?

Log in

No account? Create an account
So anyway,
Because what the Net really needs is another person sharing his uninformed views
Theatre re-review: London Road 
26th-Aug-2011 10:55 pm
Amphithavatar
It's rare that I revisit a show however good it is but sometimes you've got to make an exception and I can't think of a better example: I first saw it just after it opened back in April and when the run extended after its unexpected success I booked to see London Road again just before it closes tomorrow. Lots of things get called unique but unless Alecky Blythe and Adam Cork collaborate again sometime I can't see how we'll ever again see the likes of this improbable verbatim musical with the most unlikely chorus ever to get stuck in your head: "Begonias, and. Petunias, and. Um. Impatiens and things."

Read my original review for the basics about the show; a second visit just confirms how much there is to love about it. There's just such a warmth to everything despite how dark the subject matter often gets, Blythe's ear for an accidental one-liner creates lots of funny moments - Duncan Wisbey's delivery of "nobody stole our Festive Wreath this year" is one of my favourite moments, along with "love juice." The way Blythe turns interviews into dialogue clearly involves a lot of clever manipulation so I don't think it necessarily goes without saying how impartial the show seems, I think had she wanted to she could have put her own spin on it but we get a lot of sides to the story. So while the overall feeling is of a celebration of the community spirit that grew out of the neighbourhood's adversity, there's always the undertow of a Daily Mail nastiness that lurks underneath, of the group banding together partly by demonising others - tonight there were audible gasps near the end when Kate Fleetwood's lovely, shuffling Julie calmly admits she'd like to shake murderer Steve Wright's hand for ridding them of the prostitutes (this moment worked for me better on a second viewing, I mentioned in my original review that it felt underdeveloped but now I think its throwaway nature is part of its power.) And in setting all this to music Adam Cork has helped create something beautiful out of the most mundane. There's been some very dodgy shows in the Cottesloe in the last couple of years and it's easy to get annoyed about the National trying audiences' patience when they try out new stuff. But when every so often a London Road comes out of that experimentation, it makes it seem worth the misses. It's too late for me to recommend this now but I did so right at the start of the run so if you've missed one of the most extraordinary shows of the year you've only got yourself to blame.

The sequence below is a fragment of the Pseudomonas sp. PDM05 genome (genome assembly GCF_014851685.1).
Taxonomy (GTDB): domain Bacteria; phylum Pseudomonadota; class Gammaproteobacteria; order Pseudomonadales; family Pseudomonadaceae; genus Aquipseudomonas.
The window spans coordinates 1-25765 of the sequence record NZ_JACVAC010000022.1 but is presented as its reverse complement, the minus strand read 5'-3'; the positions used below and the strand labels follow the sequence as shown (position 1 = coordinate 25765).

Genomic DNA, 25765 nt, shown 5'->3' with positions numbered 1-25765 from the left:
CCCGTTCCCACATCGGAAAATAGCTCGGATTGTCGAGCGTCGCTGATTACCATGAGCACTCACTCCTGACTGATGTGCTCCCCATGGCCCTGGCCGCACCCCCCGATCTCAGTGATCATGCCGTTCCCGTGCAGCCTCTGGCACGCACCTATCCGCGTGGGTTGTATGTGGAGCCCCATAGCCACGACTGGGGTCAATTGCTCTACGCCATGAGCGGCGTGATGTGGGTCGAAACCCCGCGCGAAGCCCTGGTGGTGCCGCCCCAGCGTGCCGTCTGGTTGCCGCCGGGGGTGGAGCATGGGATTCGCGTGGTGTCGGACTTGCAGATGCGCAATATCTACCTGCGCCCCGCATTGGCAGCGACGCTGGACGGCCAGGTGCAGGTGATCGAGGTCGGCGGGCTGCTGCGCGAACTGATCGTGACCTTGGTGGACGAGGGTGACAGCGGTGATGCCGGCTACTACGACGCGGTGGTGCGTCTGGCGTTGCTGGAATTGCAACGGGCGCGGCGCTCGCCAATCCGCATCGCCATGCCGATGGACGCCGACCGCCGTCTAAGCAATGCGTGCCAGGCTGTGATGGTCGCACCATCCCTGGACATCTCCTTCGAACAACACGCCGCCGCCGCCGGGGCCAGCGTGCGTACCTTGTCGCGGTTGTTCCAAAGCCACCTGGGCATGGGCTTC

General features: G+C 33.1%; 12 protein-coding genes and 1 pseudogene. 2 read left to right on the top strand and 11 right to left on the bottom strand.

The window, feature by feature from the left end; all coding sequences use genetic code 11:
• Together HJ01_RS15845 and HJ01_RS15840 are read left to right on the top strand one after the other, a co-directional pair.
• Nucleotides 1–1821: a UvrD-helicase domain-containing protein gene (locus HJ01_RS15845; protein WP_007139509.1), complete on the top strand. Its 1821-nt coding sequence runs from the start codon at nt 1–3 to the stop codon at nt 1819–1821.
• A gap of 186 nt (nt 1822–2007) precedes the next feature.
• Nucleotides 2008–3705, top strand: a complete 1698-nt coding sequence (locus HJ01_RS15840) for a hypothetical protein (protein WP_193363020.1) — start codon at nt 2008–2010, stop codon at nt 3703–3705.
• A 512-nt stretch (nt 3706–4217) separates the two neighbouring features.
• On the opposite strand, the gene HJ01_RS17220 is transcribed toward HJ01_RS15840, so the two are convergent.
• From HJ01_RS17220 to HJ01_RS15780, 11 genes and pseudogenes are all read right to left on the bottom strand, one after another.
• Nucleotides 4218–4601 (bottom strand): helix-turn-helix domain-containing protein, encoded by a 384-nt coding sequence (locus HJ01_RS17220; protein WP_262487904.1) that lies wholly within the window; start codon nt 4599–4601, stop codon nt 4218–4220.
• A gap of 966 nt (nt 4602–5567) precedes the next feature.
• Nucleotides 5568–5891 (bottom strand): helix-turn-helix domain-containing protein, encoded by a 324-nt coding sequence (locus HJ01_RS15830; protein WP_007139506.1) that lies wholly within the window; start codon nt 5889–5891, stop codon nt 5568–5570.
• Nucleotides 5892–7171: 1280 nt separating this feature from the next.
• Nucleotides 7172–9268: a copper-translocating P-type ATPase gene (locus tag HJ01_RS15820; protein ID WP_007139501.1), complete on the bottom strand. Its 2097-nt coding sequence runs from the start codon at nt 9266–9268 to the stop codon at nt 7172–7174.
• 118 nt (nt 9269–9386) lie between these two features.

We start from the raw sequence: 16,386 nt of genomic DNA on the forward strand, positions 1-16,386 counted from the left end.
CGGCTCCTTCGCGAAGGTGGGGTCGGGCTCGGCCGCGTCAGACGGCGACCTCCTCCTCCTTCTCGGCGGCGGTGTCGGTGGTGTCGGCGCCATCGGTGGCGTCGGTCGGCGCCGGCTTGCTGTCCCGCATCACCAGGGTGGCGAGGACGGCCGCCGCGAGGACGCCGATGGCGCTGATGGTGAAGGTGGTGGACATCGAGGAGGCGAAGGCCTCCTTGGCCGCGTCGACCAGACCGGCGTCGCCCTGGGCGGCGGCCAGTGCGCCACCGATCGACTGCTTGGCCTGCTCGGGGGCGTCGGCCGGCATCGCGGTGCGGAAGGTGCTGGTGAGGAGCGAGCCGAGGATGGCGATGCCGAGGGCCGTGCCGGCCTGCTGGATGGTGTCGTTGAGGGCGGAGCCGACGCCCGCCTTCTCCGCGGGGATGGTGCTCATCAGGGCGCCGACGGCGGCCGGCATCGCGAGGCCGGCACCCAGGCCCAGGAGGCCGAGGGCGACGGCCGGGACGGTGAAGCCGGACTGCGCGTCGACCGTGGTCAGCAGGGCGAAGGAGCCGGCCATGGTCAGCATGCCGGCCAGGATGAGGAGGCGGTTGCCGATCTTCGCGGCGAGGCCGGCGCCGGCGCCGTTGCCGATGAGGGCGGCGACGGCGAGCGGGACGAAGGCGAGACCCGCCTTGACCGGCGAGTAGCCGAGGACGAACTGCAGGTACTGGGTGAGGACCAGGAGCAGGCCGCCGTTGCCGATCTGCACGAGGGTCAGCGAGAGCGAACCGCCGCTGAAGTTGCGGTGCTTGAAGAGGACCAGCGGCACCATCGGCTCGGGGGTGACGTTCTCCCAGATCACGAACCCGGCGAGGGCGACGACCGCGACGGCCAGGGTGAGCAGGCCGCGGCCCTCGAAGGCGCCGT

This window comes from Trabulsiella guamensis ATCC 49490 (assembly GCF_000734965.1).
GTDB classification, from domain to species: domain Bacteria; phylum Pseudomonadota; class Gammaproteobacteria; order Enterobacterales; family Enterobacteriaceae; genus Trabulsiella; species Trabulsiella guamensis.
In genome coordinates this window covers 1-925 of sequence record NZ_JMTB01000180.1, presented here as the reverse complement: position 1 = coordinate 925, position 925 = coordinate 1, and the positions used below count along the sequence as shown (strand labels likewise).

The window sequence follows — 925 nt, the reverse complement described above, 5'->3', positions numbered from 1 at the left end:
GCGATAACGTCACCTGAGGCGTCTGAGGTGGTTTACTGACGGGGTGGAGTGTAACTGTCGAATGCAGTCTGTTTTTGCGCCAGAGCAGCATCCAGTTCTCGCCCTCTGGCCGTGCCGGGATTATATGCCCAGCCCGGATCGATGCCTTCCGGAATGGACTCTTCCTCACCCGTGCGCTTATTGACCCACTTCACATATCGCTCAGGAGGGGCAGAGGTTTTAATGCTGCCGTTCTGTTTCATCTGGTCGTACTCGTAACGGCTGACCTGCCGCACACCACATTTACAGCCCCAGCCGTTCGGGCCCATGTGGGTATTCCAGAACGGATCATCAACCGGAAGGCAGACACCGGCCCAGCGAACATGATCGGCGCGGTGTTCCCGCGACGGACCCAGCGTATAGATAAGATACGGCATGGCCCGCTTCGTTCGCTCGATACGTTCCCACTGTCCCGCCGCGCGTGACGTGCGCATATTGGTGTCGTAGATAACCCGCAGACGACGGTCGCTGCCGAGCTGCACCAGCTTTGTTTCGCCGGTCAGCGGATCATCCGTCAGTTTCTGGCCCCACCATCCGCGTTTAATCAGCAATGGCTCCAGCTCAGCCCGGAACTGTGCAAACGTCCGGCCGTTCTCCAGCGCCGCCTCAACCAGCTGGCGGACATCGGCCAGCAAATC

London Road by Alecky Blythe and Adam Cork is booking until the 27th of August at the National Theatre's Cottesloe.
This page was loaded Nov 19th 2017, 5:39 pm GMT.